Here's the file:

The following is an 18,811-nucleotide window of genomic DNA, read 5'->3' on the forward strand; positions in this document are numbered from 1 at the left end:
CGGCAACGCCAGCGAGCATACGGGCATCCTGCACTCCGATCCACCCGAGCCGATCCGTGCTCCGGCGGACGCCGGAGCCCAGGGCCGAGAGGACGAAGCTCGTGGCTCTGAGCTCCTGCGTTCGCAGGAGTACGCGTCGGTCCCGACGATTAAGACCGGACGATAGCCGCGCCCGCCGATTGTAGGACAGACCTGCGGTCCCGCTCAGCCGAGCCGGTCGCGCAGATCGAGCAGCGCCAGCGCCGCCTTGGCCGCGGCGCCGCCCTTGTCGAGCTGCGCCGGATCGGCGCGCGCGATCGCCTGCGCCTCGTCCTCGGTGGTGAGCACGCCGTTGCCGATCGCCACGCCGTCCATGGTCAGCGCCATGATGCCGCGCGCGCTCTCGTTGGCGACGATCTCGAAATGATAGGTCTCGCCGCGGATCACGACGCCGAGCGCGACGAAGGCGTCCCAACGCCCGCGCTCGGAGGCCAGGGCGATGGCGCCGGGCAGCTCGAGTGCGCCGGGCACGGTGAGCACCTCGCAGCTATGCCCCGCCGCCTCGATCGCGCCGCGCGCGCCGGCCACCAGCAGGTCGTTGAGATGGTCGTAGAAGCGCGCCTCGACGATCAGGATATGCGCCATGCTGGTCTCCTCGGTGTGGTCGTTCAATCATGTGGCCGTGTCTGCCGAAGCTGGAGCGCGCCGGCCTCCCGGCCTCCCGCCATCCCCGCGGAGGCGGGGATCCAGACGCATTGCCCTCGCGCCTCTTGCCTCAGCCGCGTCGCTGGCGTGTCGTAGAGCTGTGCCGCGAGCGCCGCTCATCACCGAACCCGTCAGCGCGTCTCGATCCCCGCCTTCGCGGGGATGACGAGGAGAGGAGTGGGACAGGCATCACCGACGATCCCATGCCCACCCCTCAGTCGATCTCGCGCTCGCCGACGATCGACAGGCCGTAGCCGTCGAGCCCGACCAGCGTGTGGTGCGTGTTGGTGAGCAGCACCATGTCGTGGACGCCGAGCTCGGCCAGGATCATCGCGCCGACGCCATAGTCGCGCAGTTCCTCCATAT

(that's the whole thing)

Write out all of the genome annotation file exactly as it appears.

The following is an 18,811-nucleotide window of genomic DNA, read 5'->3' on the forward strand; positions in this document are numbered from 1 at the left end:
CGGCAACGCCAGCGAGCATACGGGCATCCTGCACTCCGATCCACCCGAGCCGATCCGTGCTCCGGCGGACGCCGGAGCCCAGGGCCGAGAGGACGAAGCTCGTGGCTCTGAGCTCCTGCGTTCGCAGGAGTACGCGTCGGTCCCGACGATTAAGACCGGACGATAGCCGCGCCCGCCGATTGTAGGACAGACCTGCGGTCCCGCTCAGCCGAGCCGGTCGCGCAGATCGAGCAGCGCCAGCGCCGCCTTGGCCGCGGCGCCGCCCTTGTCGAGCTGCGCCGGATCGGCGCGCGCGATCGCCTGCGCCTCGTCCTCGGTGGTGAGCACGCCGTTGCCGATCGCCACGCCGTCCATGGTCAGCGCCATGATGCCGCGCGCGCTCTCGTTGGCGACGATCTCGAAATGATAGGTCTCGCCGCGGATCACGACGCCGAGCGCGACGAAGGCGTCCCAACGCCCGCGCTCGGAGGCCAGGGCGATGGCGCCGGGCAGCTCGAGTGCGCCGGGCACGGTGAGCACCTCGCAGCTATGCCCCGCCGCCTCGATCGCGCCGCGCGCGCCGGCCACCAGCAGGTCGTTGAGATGGTCGTAGAAGCGCGCCTCGACGATCAGGATATGCGCCATGCTGGTCTCCTCGGTGTGGTCGTTCAATCATGTGGCCGTGTCTGCCGAAGCTGGAGCGCGCCGGCCTCCCGGCCTCCCGCCATCCCCGCGGAGGCGGGGATCCAGACGCATTGCCCTCGCGCCTCTTGCCTCAGCCGCGTCGCTGGCGTGTCGTAGAGCTGTGCCGCGAGCGCCGCTCATCACCGAACCCGTCAGCGCGTCTCGATCCCCGCCTTCGCGGGGATGACGAGGAGAGGAGTGGGACAGGCATCACCGACGATCCCATGCCCACCCCTCAGTCGATCTCGCGCTCGCCGACGATCGACAGGCCGTAGCCGTCGAGCCCGACCAGCGTGTGGTGCGTGTTGGTGAGCAGCACCATGTCGTGGACGCCGAGCTCGGCCAGGATCATCGCGCCGACGCCATAGTCGCGCAGTTCCTCCATAT